- The Washington Times - Monday, March 13, 2000

The most seminal moment on Super Tuesday, March 7, came late in the evening when a triumphant Al Gore was making the rounds of the network news shows.

He went on MSNBC for what he apparently thought would be a chummy interview with Tom Brokaw. But when the sanctimonious Mr. Gore started into an unsolicited attack on George W. Bush on the issue of campaign finance reform, Mr. Brokaw spanked him like an angry parent. Wasn't Mr. Gore vulnerable on that issue? the anchor asked. Wasn't it a fact that one of his nearest and dearest money launderers, Maria Hsia, was just convicted of funneling more than $100,000 in illegal contributions to the party of Mr. Gore in 1996, most of which she took in at that infamous Buddhist temple fund-raiser in Hacienda Heights?

Mr. Gore sat there stunned, like the proverbial deer caught in the headlights. After so many "uhs" and "ums," his robot brain finally kicked in, and he began mouthing a rote defense.

"I made a mistake… . The importance of making mistakes is what you learn from them… . What I learned from it was the need for campaign finance reform… . I agree with … John McCain that campaign finance reform ought to be adopted."

It was a stunning response. Not because of what Mr. Gore said. But because he managed to say it while keeping a straight face, betraying not the slightest hint of irony. For the very idea that Mr. Gore, of all money-grubbing pols, would dare to proclaim himself a champion of campaign finance reform is no less absurd than, say, O.J. Simpson declaring himself a crusader on behalf of battered women.

Indeed, while Mr. Gore has tried, shamelessly, to link himself with Mr. McCain on the issue of campaign finance reform obviously hoping to win over voters who cast primary ballots for the Arizona Republican Mr. McCain himself has referred to the illegal fund-raising for which Hsia was convicted, and for which other Democratic muck-rakers deserve to be convicted, as "a conspiracy that went right into the White House."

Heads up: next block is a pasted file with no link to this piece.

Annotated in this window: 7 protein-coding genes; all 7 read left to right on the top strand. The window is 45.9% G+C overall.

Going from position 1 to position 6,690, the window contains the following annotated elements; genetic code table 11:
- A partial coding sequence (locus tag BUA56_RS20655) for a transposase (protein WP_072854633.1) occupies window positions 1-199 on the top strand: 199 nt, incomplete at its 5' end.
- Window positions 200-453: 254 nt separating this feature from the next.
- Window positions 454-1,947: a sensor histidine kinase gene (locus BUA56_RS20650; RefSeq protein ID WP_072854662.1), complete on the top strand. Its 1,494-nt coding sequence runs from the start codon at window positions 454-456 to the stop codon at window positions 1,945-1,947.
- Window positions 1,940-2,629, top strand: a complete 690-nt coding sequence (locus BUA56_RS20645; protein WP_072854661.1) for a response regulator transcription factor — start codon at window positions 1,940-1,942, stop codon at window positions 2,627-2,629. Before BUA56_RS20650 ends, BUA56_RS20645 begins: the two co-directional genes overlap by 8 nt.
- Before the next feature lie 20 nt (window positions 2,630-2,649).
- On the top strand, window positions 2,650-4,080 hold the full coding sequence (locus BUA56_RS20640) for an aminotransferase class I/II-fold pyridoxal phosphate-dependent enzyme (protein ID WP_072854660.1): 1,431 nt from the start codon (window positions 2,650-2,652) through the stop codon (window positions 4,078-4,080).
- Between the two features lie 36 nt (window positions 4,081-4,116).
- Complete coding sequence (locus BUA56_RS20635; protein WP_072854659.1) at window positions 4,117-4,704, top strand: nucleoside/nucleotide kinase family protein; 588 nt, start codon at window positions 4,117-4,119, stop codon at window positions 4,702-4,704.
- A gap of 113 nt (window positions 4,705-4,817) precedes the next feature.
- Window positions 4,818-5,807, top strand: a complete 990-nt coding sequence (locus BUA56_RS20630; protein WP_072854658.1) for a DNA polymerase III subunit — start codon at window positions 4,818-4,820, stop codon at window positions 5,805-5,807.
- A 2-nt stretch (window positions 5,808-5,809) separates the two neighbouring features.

Mr. Gore denies such a felonious conspiracy even as he admits to "mistakes" but recent revelations in the news suggest the vice president knew far more about illegal fund-raising activities during his 1996 campaign than he has previously let on.

Indeed, The San Jose Mercury News obtained a batch of previously undisclosed documents which, it reported, "indicate that [Gore] would have had reason to believe" the luncheon he attended at the tax-exempt Buddhist Temple "was for the purpose of raising political money, despite his claims to the contrary." It cites an e-mail message written by the vice president several weeks before the event proving that he knew he would be attending a fund-raiser in Southern California on April 29, 1996.

And since the Buddhist Temple event was Mr. Gore's only stop in Southern California on that date, the Harvard grad almost surely had to figure out that the luncheon Hsia organized on his behalf was a fund-raiser. And if the veep couldn't figure it out on his own, then someone or other on his staff must have clued him in. For practically everyone on the Gore team from his deputy chief of staff, David Strauss, to his scheduler, Kimberly Tilley, to his Secret Service detachment, to the Gore family dogs, Shiloh and Daisy knew the boss was attending a fund-raiser at the tax-exempt Buddhist Temple.

And if Mr. Gore truly didn't know it up to the moment he arrived at the temple, where he was greeted by dozens of saffron-robed monks, he certainly knew it once the luncheon began and at least two of the podium speakers referred to the event as a fund-raiser in the veep's presence.

Yet, to this day, Mr. Gore, the wannabe campaign finance reformer, insists he was blissfully unaware that the temple event was a fund-raiser; that he was under the impression he was simply attending a "community outreach" event (even as his campaign staff was accepting $1,000 checks from monks and nuns sworn to poverty).

And Mr. Gore's duplicity on the campaign finance issue continues to reveal itself. Indeed, having challenged Gov. Bush earlier this week to a mutual halt in raising unlimited "soft money" which goes to the political parties rather than the candidates themselves, for "party-building" activities and issue advertising" the veep kicked off a drive the very next day to help Democrats raise $35 million in such funds.

The New York Times reports that several Democratic fund-raisers have been invited to a luncheon with Mr. Gore later this month, during which the veep is expected to ask each of them to raise at least $100,000 in soft money before the party's convention in mid-August. Too bad Maria Hsia can't make it.

Joseph Perkins is a columnist for the San Diego Union-Tribune.

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